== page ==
Read This!: The Other Boleyn Girl

“’I was born to be your rival,’ she said simply. ‘And you mine. We’re sisters, aren’t we?’” -Philippa Gregory, The Other Boleyn Girl

other_boleyn_girlIt’s time for our very first Read This! blog! Today’s topic is my favorite book of all time, Philippa Gregory‘s The Other Boleyn Girl. If you’re already familiar with Tudor era England, you’re probably already familiar with the story of Anne Boleyn. (Check our her Wikipedia page if you aren’t. She’s fascinating.) But what you’re probably not familiar with is the story of her sister, Mary Boleyn. The following sections do contain spoilers, but it’s a historical novel so…

The story begins centered around our three heroes: Mary, Anne, and their older brother, George. It seems that under other circumstances, the three of them would lead normal, happy lives. Unfortunately, the siblings belong to the house of Howard, one of the most prominent families in the kingdom. As such, the three are constantly used like livestock by family members to elevate the family name. Obviously, this would cause a lot of problems in the emotional development of the siblings. As the three grow up, Mary is married off at 13, then is taken from her husband and forced to sleep with the king, Anne grows up to be evil and vindictive, and George’s sexuality is all over the place.

Mary is the king’s mistress first and has two children by him. But he has a short attention span and is soon enchanted by Anne. And as history tells us, Henry VIII divorces his wife on the grounds that their marriage was never valid in the first place, all so he can marry Anne and get sons off of her. Anne rises to the top with George’s help and everyone at court quickly begins to forget about Mary. She quietly fades into the woodwork, eventually finding love and abandoning her family’s house and life at court in favor of living a quiet life in the country. This is one of my favorite passages:

I suddenly realized that George was wrong, and my family was wrong, and that I had been wrong—for all my life. I was not a Howard before anything else. Before anything else I was a woman who was capable of passion and who had a great need and a great desire for love. I didn’t want the rewards for which Anne had surrendered her youth. I didn’t want the arid glamour of George’s life. I wanted the heat and the sweat and the passion of a man that I could love and trust. And I wanted to give myself to him: not for advantage, but for desire.” -Philippa Gregory, The Other Boleyn Girl

And as we know from a historical standpoint, Mary’s choice probably saved her life. The novel eventually concludes with George and Anne’s executions, and Mary living out the rest of her life in the countryside with her new husband and children.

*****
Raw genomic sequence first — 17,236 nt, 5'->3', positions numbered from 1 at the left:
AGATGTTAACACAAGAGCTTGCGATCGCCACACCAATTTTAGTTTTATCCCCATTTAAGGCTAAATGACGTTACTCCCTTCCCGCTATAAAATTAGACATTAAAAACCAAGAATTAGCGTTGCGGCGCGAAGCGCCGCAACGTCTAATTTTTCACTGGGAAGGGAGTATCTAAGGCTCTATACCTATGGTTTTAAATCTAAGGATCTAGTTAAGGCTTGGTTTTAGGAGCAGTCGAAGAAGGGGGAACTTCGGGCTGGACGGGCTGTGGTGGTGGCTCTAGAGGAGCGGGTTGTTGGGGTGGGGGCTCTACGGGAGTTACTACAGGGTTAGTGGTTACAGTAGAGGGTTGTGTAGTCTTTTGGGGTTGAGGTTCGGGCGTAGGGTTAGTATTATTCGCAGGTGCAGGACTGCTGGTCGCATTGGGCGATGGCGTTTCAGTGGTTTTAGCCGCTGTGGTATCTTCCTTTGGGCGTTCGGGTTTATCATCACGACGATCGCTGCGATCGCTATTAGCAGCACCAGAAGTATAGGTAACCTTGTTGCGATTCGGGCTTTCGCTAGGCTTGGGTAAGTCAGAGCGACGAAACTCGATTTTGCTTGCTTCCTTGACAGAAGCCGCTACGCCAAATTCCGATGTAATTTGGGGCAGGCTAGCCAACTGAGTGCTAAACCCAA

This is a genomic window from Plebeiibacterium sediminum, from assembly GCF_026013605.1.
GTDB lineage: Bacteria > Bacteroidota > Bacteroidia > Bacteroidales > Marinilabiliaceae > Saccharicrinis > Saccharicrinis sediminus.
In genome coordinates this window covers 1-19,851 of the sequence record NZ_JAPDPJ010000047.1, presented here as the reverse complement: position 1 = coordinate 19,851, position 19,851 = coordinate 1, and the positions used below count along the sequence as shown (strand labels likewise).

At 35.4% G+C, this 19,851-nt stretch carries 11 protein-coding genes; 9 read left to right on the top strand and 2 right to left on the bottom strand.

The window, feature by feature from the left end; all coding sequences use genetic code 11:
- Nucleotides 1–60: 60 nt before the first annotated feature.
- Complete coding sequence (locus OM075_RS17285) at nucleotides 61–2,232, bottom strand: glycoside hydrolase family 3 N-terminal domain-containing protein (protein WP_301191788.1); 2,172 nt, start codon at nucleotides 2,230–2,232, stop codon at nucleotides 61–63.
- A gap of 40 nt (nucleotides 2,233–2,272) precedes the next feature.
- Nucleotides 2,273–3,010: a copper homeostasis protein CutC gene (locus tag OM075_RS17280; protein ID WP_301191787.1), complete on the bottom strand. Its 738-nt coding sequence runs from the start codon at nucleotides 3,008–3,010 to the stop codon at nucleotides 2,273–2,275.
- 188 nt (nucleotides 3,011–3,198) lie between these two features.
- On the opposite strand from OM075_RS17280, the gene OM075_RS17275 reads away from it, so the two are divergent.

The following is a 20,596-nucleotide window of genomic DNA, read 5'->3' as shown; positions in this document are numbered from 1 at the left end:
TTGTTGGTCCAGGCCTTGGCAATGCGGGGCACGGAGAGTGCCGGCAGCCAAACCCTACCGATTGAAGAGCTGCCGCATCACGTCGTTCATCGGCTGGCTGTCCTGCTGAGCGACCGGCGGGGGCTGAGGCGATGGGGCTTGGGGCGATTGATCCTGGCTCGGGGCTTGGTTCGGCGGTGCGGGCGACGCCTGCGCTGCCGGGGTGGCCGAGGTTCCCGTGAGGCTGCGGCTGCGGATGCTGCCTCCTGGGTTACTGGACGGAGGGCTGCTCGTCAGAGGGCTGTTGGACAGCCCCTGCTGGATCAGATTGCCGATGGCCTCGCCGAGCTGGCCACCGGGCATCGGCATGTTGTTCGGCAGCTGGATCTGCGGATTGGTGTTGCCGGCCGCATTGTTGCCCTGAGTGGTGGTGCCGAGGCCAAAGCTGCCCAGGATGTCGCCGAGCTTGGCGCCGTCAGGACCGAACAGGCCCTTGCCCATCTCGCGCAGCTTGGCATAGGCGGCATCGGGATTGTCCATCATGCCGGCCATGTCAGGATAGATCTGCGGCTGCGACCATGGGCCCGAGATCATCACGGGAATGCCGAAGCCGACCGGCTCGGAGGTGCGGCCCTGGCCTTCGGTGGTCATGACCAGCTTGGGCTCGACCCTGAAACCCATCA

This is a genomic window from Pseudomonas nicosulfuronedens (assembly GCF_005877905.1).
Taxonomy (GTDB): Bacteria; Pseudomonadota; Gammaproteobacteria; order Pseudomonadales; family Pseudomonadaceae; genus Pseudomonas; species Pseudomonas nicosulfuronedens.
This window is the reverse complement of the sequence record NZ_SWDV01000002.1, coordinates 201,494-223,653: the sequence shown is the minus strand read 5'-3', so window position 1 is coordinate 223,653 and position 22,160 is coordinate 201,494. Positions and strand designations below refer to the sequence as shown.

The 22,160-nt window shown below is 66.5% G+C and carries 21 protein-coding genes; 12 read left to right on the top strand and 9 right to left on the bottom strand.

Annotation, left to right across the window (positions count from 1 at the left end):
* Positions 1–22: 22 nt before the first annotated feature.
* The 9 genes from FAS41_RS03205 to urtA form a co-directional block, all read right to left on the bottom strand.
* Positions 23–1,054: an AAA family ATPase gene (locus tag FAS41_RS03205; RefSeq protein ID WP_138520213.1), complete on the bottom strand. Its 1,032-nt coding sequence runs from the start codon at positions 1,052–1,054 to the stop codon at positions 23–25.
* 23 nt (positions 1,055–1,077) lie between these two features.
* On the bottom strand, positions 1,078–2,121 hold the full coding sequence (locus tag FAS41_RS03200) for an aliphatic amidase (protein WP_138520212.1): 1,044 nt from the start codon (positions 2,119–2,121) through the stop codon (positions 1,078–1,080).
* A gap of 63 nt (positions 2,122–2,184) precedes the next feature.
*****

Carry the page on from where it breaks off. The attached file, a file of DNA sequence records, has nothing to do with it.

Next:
The Other Boleyn Girl
Mary, George, and Anne depicted in the 2008 film

The novel’s main conflict is clearly the sexual rivalry between Mary and Anne as they both try to seduce the king, and everyone always forgets about poor George and his problems (he is my favorite character by leaps and bounds so I’m pretty biased here). His parents force him to marry a terrible woman that he doesn’t love and he also develops feelings and a sexual relationship with his best friend, Francis. When George tries to talk about his love for another man, his sisters shut him up and tell him not to talk about it. And then of course, there is the issue of George and Anne’s relationship.

Incest is nearly always taboo, no matter what the setting. But there is undeniably chemistry between George and Anne throughout the novel and it’s so fascinating. The story is told in first person through Mary’s innocent eyes. We as readers can see what is going on, but Mary does not. When the siblings are grown, there are instances that are wildly inappropriate between brother and sister, such as a time when George casually walks in while Anne is undressing and another time where he kisses her seductively on the mouth and she responds in turn. And there is the question of the paternity of Anne’s monster child. After Anne gives birth to her daughter, Elizabeth, she suffers several miscarriages. Unwilling to confess to the king that she lost another child, Anne confides to Mary that she will conceive another child no matter what the cost. She eventually does, and gives birth to a stillborn deformed “monster” child. Readers are not specifically told what Anne did in order to conceive the child, but the glances and embraces between she and George suggest something more. Though in reality, historians agree that the accusations of incest between the two were outlandish rumors spouted from the mouths of Boleyn enemies, this is ultimately their downfall in this novel.

The Other Boleyn Girl is one fictionalized account of the Boleyn family. There are tons of stories out there about this family, but I think one of the reasons that this book is so unique is because of the light in which it portrays Anne. Very few works actually depict her as so sinister.

Okay, let’s be honest. Philippa Gregory probably took a lot of liberties with this story. Historically speaking, there is no actual evidence that Henry VIII fathered either of Mary’s children. But we do that he was a notorious womanizer and publicly acknowledged one of his bastards. And in 1500s England, if the king wants you in his bed, who are you to say no? Whether or not this account is mostly fiction, it’s still a good story. The 2008 film was so-so, but I would definitely recommend watching it after you read the book. poster


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